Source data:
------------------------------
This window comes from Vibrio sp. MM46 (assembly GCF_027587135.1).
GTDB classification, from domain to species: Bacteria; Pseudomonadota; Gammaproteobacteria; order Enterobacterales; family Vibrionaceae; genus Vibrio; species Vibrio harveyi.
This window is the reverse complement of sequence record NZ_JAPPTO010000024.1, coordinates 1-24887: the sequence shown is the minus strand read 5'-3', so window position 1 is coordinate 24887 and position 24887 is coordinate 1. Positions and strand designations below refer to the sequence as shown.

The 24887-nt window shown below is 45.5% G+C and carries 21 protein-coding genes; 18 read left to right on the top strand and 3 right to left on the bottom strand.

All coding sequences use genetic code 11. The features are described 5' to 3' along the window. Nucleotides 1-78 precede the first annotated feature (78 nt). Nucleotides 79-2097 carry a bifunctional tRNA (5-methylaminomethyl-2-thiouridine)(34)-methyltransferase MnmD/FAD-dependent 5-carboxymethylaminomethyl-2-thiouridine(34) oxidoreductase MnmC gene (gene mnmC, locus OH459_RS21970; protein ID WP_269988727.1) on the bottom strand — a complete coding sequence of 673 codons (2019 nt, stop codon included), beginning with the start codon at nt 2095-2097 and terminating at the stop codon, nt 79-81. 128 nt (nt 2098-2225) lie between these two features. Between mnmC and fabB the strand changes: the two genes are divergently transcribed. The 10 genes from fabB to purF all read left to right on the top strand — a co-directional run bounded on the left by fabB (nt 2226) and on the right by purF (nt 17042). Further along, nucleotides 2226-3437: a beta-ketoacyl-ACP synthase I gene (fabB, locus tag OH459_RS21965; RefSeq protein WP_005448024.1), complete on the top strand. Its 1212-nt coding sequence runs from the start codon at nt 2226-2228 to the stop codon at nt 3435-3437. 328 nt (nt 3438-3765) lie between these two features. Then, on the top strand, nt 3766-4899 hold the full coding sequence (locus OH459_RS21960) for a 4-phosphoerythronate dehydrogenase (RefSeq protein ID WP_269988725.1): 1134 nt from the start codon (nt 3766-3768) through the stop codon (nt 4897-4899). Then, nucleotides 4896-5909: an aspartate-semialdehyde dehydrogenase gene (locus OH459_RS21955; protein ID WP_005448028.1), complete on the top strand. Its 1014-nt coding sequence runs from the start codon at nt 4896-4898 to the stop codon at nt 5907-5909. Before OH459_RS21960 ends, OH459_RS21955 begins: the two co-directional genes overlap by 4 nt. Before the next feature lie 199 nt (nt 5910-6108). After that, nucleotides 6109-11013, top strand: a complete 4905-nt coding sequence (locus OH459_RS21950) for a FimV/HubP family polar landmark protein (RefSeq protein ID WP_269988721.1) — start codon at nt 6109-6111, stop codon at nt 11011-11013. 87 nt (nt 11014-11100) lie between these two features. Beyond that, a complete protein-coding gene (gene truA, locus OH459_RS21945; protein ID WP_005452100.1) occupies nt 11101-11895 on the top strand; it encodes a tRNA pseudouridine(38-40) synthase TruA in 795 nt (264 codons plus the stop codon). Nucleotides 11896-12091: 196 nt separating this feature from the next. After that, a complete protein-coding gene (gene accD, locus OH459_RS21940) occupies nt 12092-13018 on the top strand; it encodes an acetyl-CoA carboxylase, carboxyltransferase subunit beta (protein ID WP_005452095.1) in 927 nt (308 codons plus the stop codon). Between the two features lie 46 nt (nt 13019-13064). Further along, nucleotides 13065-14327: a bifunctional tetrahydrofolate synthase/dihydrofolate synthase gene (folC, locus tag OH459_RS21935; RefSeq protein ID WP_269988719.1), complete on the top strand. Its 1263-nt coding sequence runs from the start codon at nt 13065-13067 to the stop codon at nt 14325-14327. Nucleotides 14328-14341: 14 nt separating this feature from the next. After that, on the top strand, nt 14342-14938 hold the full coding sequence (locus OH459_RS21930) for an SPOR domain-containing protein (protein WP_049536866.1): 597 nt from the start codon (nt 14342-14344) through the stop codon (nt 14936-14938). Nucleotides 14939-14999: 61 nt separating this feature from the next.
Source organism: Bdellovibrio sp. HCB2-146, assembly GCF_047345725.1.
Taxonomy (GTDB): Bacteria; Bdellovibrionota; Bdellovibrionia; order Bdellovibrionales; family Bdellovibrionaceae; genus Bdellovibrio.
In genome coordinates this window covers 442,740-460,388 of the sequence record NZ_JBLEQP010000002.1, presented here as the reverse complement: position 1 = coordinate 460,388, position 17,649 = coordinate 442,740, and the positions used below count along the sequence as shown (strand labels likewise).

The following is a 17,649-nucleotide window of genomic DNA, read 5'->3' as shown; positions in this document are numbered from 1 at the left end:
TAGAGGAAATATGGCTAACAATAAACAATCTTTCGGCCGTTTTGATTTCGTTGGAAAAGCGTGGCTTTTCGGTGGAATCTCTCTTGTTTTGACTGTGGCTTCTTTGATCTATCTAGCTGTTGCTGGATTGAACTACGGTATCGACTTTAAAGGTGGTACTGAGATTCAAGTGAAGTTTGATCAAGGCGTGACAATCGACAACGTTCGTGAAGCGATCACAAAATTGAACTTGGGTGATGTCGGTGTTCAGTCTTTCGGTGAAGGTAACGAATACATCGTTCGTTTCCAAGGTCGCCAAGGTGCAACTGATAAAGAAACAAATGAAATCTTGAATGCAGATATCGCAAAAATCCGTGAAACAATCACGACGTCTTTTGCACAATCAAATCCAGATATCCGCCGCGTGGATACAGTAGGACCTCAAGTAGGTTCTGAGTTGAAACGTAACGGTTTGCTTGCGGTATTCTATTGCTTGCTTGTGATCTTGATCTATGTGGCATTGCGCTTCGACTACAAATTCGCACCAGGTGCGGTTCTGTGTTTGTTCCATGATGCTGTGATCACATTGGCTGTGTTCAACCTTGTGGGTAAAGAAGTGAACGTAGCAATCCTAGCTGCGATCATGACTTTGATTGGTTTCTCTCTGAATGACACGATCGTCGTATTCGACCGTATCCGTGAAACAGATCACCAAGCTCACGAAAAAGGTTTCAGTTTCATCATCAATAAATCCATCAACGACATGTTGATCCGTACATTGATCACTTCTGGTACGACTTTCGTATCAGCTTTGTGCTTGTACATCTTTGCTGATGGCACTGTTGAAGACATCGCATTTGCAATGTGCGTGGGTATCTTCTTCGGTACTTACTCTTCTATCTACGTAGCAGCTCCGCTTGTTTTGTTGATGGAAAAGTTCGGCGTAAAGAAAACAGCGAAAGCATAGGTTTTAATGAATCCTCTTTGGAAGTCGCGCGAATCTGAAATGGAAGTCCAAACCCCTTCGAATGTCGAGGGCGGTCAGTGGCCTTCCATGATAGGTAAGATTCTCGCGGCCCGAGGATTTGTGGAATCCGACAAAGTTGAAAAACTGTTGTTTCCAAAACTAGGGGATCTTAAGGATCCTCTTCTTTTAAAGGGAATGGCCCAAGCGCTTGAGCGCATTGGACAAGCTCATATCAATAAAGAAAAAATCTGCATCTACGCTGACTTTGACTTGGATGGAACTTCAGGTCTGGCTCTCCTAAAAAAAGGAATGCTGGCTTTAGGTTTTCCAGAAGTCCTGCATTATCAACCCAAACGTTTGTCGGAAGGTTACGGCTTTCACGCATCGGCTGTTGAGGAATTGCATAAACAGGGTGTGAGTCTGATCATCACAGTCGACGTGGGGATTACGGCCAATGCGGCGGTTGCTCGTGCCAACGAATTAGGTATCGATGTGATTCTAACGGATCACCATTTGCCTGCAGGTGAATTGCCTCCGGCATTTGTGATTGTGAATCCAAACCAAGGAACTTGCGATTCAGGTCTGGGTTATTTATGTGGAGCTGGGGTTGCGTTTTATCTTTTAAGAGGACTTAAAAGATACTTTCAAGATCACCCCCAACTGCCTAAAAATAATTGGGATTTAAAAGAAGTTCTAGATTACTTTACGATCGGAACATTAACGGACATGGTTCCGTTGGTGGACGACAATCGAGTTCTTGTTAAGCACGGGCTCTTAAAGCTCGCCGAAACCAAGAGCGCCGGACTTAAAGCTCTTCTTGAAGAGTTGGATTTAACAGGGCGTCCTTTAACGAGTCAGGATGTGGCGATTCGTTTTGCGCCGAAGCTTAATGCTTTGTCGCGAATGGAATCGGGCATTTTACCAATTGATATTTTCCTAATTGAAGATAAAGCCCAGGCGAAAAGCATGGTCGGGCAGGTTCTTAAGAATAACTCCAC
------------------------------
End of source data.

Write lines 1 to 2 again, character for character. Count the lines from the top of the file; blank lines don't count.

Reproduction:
This window comes from Vibrio sp. MM46 (assembly GCF_027587135.1).
GTDB classification, from domain to species: Bacteria; Pseudomonadota; Gammaproteobacteria; order Enterobacterales; family Vibrionaceae; genus Vibrio; species Vibrio harveyi.